"When you think about decisions that way, you realize that there are only a handful that are really important," Keating said. "And those decisions are about people: the people you choose to spend your time with at home, at the office and in your community. You want to get those 2047 decisions — the people decisions — right. There will be hundreds of other decisions that worry you and stress you along the way. Trust me, I know. I have worried, I have stressed, but try to keep the 2047 perspective, the people perspective."

UVA Law Dean Risa Goluboff introduced Keating, provided welcoming remarks and announced student awards, which were followed by the hooding ceremony and ceremonial scroll presentation. In total, 297 J.D. candidates, 36 LL.M. and one S.J.D. candidate will receive degrees in the Class of 2017.

360° Video of Hooding Ceremony



Awards Presented at Graduation

Margaret G. Hyde Award
To the graduate whose scholarship, character, personality, activities in the affairs of the school, and promise of efficiency have entitled him or her to special recognition.
Andrew Manns

James C. Slaughter Honor Award 
To an outstanding member of the graduating class.
Danielle Christine Desaulniers

Thomas Marshall Miller Prize
To an outstanding and deserving member of the graduating class.
Cassandra Trombley-Shapiro Jonas

Z Society Shannon Award
To the graduate with the highest academic record after five semesters.
Andrew Manns

LL.M. Graduation Award
Jacqueline Jennifer Bronsdon

Robert E. Goldsten Award for Distinction in the Classroom
To the graduate who has contributed the most to classroom education by his or her outstanding recitation and discussion.
Alexander John Swartwood

Roger and Madeleine Traynor Prize
To two graduates who have produced outstanding written work.
Michael Corcoran
Ethan J. Foster

Herbert Kramer/Herbert Bangel Community Service Award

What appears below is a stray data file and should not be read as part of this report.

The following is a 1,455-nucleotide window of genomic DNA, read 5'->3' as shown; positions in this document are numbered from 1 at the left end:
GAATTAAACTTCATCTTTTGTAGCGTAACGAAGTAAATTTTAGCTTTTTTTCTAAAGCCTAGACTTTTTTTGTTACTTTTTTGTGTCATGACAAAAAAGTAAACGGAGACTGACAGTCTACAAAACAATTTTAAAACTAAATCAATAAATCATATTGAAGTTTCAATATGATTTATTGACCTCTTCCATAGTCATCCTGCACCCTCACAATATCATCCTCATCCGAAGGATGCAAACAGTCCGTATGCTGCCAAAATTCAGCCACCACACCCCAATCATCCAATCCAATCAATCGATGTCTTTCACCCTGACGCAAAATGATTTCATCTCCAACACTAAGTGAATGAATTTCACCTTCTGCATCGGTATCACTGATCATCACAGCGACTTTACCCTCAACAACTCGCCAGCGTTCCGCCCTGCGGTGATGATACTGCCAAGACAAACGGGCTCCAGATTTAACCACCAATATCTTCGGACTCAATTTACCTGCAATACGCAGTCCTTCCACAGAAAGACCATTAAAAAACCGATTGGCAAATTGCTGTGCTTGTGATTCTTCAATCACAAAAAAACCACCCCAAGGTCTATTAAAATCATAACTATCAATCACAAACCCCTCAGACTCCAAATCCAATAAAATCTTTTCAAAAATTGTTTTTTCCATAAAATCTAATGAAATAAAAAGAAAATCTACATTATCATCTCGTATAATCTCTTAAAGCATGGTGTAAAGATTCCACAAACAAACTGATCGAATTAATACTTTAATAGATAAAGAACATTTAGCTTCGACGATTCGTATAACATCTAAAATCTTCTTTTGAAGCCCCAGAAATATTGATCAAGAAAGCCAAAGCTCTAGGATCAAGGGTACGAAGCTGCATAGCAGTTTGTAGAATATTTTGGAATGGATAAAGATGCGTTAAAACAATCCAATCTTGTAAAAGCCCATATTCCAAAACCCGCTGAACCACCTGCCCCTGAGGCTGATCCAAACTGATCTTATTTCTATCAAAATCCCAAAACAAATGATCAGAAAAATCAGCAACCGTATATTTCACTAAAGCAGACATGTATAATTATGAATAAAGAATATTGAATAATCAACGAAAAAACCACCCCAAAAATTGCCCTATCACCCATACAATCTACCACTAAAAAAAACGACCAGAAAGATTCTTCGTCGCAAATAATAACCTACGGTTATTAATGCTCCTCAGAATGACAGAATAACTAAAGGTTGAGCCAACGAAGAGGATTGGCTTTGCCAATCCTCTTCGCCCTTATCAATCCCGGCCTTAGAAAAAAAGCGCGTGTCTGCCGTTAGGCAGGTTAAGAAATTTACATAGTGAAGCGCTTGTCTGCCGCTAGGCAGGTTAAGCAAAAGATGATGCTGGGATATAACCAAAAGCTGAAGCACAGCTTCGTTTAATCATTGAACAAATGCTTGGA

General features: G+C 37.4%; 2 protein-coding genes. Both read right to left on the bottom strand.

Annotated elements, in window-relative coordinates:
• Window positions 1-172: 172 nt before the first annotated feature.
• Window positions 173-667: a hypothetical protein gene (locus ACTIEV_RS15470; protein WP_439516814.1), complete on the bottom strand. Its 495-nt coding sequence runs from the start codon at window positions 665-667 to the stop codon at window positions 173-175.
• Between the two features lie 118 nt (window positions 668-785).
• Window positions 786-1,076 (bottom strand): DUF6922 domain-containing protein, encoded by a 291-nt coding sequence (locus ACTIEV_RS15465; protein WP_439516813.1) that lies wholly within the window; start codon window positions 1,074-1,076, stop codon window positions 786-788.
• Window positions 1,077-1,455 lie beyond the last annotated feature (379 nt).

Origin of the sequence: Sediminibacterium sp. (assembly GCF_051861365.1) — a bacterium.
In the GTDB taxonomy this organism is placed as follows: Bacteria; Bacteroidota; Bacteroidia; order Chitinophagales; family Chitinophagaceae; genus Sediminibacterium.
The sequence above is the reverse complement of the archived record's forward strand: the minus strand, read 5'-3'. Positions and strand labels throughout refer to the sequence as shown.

To the graduate who has contributed the most to the community
Amber Adelaide Strickland

Mortimer Caplin Public Service Award
To a graduate entering a career in the public service sector who demonstrates the qualities of leadership, integrity and service to others.
Teresa Rostkowski Hepler

Edwin S. Cohen Tax Prize
To the graduate who has demonstrated superior scholarship in the tax area.
Amanda M. Leon
David Arakel Maranjian

Earle K. Shawe Labor Relations Award
To the graduate who shows the greatest promise in the field of labor relations.
Grace Margaret O'Donnell

John M. Olin Prize in Law and Economics
To a graduate or graduates who have produced outstanding written work in the field of law and economics.
Michael G. Sanders

Eppa Hunton IV Memorial Book Award
To a graduate who demonstrates unusual aptitude in courses in the field of litigation, and who shows a keen awareness and understanding of the lawyer's ethical and professional responsibility.
Marc A. Nowak

Virginia Trial Lawyers Trial Advocacy Award
To a graduate who shows particular promise in the field of trial advocacy.
Cassandra Trombley-Shapiro Jonas

Virginia State Bar Family Law Book Award
To the graduate who has demonstrated the most promise and potential for the practice of family law.
Elizabeth Joy Hartery


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Founded in 1819, the University of Virginia School of Law is the second-oldest continuously operating law school in the nation. Consistently ranked among the top law schools, Virginia is a world-renowned training ground for distinguished lawyers and public servants, instilling in them a commitment to leadership, integrity and community service.